Scalini’s Italian Restaurant is now closed after 42 years on Cobb Parkway in Smyrna. The restaurant served classic, old-school Italian dishes, but was probably best known for its eggplant parmesan, a dish said to help induce labor for mothers close to or past their due dates.
A statement posted to Scalini’s Facebook page indicates the restaurant closed following dinner service on Sunday, August 7. No official reason is provided for the closure, but replies by the restaurant to questions regarding its sudden closure suggest part of the decision may be due to a lack of employees.
The Facebook announcement currently includes more than 1,200 comments from people reminiscing about family get-togethers and celebrations there over the years and testimonies of the magical, labor-inducing powers of Scalini’s famous eggplant parmesan.
Opened in 1980 by John Bogino, Scalini’s became famous for the fabled eggplant parmesan and the claims it hastened labor for those who ate the dish during the latter days of their pregnancy. The lore surrounding Scalini’s eggplant parmesan eventually led the restaurant to compile a wall of photographs — affectionally known as the “Baby Eggplant Club” — filled with hundreds of pictures of infants supposedly born because their mothers had eaten the eggplant parmesan within hours or days of giving birth.
And while some commenters point to the fact that all seven locations of sister restaurant Provino’s feature the same buttery garlic rolls and eggplant parmesan on the menu, others say Scalini’s represents a special time in their lives which simply can’t be replaced or replicated.
Hearing tales of the legendary powers of the eggplant parmesan, Giving Kitchen co-founder Jen Hidinger-Kendrick hoped dining on the Scalini’s dish would help speed up the birth of her son 2.5 years ago.
“I had never been before. It was a fun experiment during pregnancy, and I wanted to try anything,” Hidinger-Kendrick recalls, who says the eggplant parmesan didn’t have the desired effect, but was still delicious. “Pregnancy, birth, and becoming a parent is the greatest joy of my life, and the eggplant parmesan from Scalini’s was a beautiful experience in the grand scheme of it all.”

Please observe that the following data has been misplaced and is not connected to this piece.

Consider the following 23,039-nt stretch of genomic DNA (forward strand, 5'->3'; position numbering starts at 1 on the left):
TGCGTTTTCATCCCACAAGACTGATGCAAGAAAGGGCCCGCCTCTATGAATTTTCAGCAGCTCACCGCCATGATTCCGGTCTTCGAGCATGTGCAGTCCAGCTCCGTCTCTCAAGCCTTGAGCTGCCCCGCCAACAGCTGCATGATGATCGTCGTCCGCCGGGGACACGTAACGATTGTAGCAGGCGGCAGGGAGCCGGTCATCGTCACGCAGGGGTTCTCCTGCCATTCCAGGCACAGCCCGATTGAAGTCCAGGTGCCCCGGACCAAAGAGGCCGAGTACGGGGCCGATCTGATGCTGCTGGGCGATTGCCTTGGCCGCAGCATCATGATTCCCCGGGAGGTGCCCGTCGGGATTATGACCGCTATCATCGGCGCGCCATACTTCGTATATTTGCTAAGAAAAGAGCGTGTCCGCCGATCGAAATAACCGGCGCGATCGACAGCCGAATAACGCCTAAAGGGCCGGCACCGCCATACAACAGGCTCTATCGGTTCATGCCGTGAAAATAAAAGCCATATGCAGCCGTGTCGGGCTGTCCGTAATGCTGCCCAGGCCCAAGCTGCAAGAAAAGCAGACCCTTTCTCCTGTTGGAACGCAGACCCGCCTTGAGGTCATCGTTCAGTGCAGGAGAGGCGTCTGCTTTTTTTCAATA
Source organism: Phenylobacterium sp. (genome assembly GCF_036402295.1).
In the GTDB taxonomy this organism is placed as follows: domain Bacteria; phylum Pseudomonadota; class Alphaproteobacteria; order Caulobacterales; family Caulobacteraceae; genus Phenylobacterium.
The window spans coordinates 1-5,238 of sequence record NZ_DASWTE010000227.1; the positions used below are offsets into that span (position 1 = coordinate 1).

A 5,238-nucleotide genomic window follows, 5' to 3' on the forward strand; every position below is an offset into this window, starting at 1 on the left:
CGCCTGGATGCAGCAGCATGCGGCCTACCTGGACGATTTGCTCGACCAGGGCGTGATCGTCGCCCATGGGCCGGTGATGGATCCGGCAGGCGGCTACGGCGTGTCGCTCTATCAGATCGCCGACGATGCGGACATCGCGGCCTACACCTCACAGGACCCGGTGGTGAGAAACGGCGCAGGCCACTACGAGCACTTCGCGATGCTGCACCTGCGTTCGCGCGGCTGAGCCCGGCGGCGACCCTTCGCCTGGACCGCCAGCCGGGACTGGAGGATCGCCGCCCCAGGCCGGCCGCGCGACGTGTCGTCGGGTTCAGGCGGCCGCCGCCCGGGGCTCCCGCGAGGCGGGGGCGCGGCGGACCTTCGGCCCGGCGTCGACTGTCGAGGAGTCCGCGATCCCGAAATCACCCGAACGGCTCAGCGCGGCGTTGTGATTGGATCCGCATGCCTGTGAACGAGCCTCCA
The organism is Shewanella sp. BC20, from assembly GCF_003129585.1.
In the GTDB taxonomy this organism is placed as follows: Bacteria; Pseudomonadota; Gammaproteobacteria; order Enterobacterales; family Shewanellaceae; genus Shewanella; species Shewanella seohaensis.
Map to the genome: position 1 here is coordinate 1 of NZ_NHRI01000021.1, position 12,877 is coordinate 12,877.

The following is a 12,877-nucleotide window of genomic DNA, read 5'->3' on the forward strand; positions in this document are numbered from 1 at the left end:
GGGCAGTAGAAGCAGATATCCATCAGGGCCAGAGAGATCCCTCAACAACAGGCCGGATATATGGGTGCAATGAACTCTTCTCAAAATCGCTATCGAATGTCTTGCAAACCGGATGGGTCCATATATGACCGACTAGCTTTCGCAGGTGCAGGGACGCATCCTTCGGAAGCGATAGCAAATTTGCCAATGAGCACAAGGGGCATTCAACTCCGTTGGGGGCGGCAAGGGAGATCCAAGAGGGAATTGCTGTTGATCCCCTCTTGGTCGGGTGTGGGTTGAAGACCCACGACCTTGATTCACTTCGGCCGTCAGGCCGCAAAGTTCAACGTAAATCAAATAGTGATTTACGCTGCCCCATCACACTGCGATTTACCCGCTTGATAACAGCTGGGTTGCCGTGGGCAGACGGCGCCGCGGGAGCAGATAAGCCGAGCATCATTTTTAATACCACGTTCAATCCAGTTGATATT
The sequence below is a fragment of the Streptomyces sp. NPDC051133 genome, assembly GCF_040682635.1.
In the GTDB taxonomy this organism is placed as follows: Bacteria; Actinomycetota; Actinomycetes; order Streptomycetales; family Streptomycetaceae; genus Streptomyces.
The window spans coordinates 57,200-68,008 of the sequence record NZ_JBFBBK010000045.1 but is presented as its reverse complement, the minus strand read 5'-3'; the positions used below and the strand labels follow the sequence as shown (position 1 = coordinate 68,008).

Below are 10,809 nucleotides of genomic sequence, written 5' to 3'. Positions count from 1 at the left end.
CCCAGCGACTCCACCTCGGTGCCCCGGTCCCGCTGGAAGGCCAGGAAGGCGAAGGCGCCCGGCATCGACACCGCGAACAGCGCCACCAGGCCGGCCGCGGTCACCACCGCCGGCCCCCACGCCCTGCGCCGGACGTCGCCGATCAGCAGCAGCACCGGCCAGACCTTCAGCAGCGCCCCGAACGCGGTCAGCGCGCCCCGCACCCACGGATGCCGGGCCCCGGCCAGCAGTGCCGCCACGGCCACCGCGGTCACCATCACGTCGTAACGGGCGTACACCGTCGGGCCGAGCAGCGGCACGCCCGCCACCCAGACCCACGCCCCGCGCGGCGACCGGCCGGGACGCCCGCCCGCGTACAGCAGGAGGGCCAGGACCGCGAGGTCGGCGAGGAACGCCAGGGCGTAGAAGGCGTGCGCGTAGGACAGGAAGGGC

Atlanta barman Julian Goglia and his wife Julia both remember going on “fancy dates” to Scalini’s in high school and had heard rumors of the labor-inducing properties of the eggplant parmesan served on the menu. Right before Julia was set to give birth to their first child a few years ago, the Goglias headed to Scalini’s for dinner.
“When our first was close to being due, we grabbed an eggplant family meal that could’ve fed an army, [and] sure enough, our daughter was born two days later,” Julian Goglia says. “For our second daughter, same game plan [and] same result.”
Two weeks ago, the couple took Julia’s pregnant sister to Scalini’s for the eggplant parmesan. Julian wonders if she might have been the last expectant mother to indulge in the dish before Scalini’s closed this week. His sister-in-law gave birth just days later.
“Maybe it’s wolf magic. Maybe it’s simply sharing comforting staples with loved ones. I’m not sure, but I’ll miss being able to continue a several decades-old tradition of one last calm family meal before the storm,” he says of Scalini’s closure. Julian suspects others feel similarly about the loss of a dining ritual that became part of Atlanta restaurant industry folklore.
Scalini’s has yet to return Eater’s request for comment on the closure of the restaurant and the future status of the photographs from the Eggplant Baby Club wall.